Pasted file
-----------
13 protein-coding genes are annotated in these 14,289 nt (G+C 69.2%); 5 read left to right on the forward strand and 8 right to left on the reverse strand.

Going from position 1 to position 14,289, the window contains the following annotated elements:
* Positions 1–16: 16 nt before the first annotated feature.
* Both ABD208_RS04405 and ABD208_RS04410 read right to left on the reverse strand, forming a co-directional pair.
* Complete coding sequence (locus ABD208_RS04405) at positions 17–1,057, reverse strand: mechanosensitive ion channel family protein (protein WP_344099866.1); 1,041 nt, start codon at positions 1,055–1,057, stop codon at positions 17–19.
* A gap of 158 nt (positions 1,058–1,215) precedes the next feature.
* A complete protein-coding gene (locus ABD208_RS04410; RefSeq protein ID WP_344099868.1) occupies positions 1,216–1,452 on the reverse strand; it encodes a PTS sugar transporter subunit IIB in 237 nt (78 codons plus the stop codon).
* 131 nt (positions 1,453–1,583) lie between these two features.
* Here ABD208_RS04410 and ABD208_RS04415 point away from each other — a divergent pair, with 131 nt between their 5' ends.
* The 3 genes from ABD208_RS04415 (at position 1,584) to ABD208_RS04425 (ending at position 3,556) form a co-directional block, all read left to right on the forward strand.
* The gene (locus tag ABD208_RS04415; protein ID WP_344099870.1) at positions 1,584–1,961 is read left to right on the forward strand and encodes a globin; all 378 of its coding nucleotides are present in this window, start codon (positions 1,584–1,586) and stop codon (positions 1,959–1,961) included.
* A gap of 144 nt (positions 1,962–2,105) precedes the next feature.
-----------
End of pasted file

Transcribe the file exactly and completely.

13 protein-coding genes are annotated in these 14,289 nt (G+C 69.2%); 5 read left to right on the forward strand and 8 right to left on the reverse strand.

Going from position 1 to position 14,289, the window contains the following annotated elements:
* Positions 1–16: 16 nt before the first annotated feature.
* Both ABD208_RS04405 and ABD208_RS04410 read right to left on the reverse strand, forming a co-directional pair.
* Complete coding sequence (locus ABD208_RS04405) at positions 17–1,057, reverse strand: mechanosensitive ion channel family protein (protein WP_344099866.1); 1,041 nt, start codon at positions 1,055–1,057, stop codon at positions 17–19.
* A gap of 158 nt (positions 1,058–1,215) precedes the next feature.
* A complete protein-coding gene (locus ABD208_RS04410; RefSeq protein ID WP_344099868.1) occupies positions 1,216–1,452 on the reverse strand; it encodes a PTS sugar transporter subunit IIB in 237 nt (78 codons plus the stop codon).
* 131 nt (positions 1,453–1,583) lie between these two features.
* Here ABD208_RS04410 and ABD208_RS04415 point away from each other — a divergent pair, with 131 nt between their 5' ends.
* The 3 genes from ABD208_RS04415 (at position 1,584) to ABD208_RS04425 (ending at position 3,556) form a co-directional block, all read left to right on the forward strand.
* The gene (locus tag ABD208_RS04415; protein ID WP_344099870.1) at positions 1,584–1,961 is read left to right on the forward strand and encodes a globin; all 378 of its coding nucleotides are present in this window, start codon (positions 1,584–1,586) and stop codon (positions 1,959–1,961) included.
* A gap of 144 nt (positions 1,962–2,105) precedes the next feature.